Ensigns: Samuel Montgomery, William Nicliols, William Graham, William Miller, William Lusk, Robert Hoops, Joseph Culbertson, William Veiper.

Staff-Officers: Chaplain, William Linn; Adjutant, John Brooks; Quartermaster, James Calderwood; Surgeon, Robert Johnson; Mate, John McDowal, if allowed.

A List of Officers, as posted to each Company.

First, Captain David Grier, Lieutenant John McDowal, Lieutenant Abdiel McCalister, Ensign William Nichols.

Second, Captain Abraham Smith, Lieutenant John Alexander, Lieutenant Andrew Irvine, Ensign Samuel Montgomery.

Third, Captain Samuel Hay, Lieutenant John Grier, Lieutenant Alexander Parker, Ensign William Miller.

Fourth, Captain Jeremiah Talbot, Lieutenant John McDonald, Lieutenant Thomas Brown, Ensign William Graham.

Fifth, Captain William Rippey, Lieutenant William Alexander, Lieutenant John Brooks, Ensign William Lusk.

Sixth, Captain Moses McLain, Lieutenant Samuel Ed-dey, Lieutenant John Hoge, Ensign Robert Hoops.

Seventh, Captain James A. Wilson, Lieutenant Lewis Bush, Lieutenant Robert Wilson, Ensign Joseph Culbertson.

Eighth, Captain Robert Adams, Lieut. William Bratton, Lieutenant Samuel McFerran, Ensign William Veiper.

The dates of the commissions are the 9th last January, except a few that have been lately recommended; the dates of those I am not yet informed of.



New-York, March 20, 1776.

MY DEAR GENERAL: I had the honour of receiving your letter of the 16th instant, this day. The important intelligence received within these last three days from General Washington, of General Howe’s preparations for embarking his Army from Boston, I have not communicated to you, as I concluded that the same intelligence would reach you at Albany at least as soon as it came to this place; and, indeed, it was almost impossible for me to write you sooner than this moment, as my whole time has been employed in making the necessary arrangements for the defence of this place. As to the troops here, they consist of the First Battalion from New-Jersey, about five hundred, sick and well; two Regiments from Connecticut, about five hundred each, whose time of service expires on Monday next, and I am fearful I shall not be able to persuade them to stay longer. We have about five hundred Minute-men and Militia from the Counties of Westchester and Dutchess, and about two hundred Militia from New-Jersey. This is our whole army at present. I cannot now send you the exact return of the whole, as some of the latter have arrived only this day, and I have not yet received from the reviewing officers the report of them. The whole of these, excepting the necessary guards, are employed on fatigue, on this and Long-Island, in executing the fortifications agreed upon between General Lee and myself. In these works we are assisted every day by about one thousand of the inhabitants of the city, who have turned out, on this occasion, with great alacrity—the inhabitants and the Negroes taking their turn of duty regularly. I have the satisfaction to see that, according to the numbers, the work goes on amazingly well.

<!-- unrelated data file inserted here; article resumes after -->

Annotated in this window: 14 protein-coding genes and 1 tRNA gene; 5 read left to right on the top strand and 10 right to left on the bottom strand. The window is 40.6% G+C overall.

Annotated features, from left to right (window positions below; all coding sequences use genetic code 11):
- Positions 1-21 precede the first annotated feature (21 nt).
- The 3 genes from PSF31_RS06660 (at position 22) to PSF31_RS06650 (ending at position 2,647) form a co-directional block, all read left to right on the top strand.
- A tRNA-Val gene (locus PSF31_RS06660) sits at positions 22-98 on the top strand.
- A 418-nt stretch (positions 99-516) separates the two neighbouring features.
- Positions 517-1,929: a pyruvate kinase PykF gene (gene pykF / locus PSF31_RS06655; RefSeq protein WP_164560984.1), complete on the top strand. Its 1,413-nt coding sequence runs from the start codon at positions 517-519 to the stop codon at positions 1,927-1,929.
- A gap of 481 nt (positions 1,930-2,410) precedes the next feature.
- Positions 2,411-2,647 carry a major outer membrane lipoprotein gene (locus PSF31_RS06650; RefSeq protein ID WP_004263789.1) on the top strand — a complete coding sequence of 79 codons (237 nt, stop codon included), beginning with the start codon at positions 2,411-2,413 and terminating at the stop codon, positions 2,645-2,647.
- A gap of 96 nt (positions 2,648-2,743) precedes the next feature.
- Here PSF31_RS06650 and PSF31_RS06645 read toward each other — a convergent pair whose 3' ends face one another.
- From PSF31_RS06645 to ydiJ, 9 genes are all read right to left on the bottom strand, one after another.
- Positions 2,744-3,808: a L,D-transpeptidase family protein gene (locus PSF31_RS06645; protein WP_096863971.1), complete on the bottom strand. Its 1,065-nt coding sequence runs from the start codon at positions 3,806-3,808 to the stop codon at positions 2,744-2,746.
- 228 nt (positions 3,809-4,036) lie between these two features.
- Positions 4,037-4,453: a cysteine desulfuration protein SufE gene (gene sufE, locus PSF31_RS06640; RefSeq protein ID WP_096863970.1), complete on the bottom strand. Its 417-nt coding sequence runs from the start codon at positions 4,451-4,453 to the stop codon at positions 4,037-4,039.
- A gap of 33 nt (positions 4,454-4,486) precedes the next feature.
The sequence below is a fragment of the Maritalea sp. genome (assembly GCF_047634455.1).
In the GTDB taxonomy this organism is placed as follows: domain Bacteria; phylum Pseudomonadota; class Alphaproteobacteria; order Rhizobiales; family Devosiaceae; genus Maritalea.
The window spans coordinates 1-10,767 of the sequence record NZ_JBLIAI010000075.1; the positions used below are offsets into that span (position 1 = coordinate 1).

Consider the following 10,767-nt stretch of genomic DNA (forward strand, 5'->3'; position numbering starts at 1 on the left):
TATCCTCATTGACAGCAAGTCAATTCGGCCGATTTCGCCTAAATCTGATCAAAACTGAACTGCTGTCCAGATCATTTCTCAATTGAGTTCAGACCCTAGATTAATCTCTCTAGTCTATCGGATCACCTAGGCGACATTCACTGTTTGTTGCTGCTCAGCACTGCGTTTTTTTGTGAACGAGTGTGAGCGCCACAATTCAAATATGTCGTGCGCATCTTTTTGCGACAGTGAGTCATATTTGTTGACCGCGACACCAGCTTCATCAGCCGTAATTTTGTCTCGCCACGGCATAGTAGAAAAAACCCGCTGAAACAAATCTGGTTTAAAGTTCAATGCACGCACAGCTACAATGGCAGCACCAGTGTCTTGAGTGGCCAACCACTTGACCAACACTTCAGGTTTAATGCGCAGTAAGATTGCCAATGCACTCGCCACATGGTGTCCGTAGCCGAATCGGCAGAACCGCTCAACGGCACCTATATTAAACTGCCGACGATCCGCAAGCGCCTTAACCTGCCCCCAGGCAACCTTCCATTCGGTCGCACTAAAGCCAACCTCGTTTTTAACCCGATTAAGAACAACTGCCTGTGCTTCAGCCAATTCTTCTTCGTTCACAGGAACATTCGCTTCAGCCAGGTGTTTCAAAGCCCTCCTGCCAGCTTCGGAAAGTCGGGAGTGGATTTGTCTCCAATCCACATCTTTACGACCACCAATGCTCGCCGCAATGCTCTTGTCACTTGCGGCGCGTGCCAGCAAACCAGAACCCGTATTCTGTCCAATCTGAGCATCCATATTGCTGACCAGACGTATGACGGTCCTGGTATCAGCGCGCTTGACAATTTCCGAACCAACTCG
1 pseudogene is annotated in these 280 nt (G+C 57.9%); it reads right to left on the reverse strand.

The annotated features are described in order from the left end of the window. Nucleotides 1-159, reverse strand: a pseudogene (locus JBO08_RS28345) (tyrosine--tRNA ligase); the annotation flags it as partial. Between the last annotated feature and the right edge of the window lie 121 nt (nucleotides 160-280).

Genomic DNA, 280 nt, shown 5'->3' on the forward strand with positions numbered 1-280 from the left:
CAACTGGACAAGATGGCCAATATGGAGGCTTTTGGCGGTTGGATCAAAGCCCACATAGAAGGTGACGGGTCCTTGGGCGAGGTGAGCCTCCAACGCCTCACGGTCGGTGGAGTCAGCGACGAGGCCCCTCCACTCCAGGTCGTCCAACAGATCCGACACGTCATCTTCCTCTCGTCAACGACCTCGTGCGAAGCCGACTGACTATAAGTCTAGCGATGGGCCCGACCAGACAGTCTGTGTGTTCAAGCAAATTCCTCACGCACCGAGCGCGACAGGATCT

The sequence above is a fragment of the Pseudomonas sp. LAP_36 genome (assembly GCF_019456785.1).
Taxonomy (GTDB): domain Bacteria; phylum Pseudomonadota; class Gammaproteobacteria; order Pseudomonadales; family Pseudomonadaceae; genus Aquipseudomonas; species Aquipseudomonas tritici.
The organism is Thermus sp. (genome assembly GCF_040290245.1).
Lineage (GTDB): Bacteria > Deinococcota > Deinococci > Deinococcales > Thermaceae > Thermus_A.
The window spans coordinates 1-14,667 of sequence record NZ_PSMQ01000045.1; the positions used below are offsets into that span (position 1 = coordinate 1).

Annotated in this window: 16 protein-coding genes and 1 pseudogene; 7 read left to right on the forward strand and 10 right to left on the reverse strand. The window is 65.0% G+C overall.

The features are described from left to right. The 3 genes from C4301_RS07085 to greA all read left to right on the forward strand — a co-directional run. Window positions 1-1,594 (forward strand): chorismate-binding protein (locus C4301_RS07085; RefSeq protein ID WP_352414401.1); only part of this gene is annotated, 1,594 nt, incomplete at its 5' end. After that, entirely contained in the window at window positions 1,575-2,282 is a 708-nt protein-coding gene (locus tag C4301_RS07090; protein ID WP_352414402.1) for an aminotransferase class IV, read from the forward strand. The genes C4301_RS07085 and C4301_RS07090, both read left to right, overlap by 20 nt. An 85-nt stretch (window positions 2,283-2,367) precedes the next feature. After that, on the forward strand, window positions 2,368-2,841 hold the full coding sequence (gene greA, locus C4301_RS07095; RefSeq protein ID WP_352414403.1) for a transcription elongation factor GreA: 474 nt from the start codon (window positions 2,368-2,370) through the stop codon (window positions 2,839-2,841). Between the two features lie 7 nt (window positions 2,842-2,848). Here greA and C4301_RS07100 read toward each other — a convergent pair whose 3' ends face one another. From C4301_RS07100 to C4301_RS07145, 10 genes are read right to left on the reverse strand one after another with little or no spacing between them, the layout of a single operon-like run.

I yesterday received a letter from General Livingston, with one thousand pounds of steel, sent from Trenton, at your request, for the use of the blacksmiths and armourers who are going into the Indian country, which I have ordered to be forwarded, to you by the first sloop to Albany. The cannon, shot, &c., designed for Canada, were sent off by General Lee before he left this place, and I hope are safe arrived at Albany.

I am rejoiced to find that your health is so much re-established, that you have reason to think you will not soon experience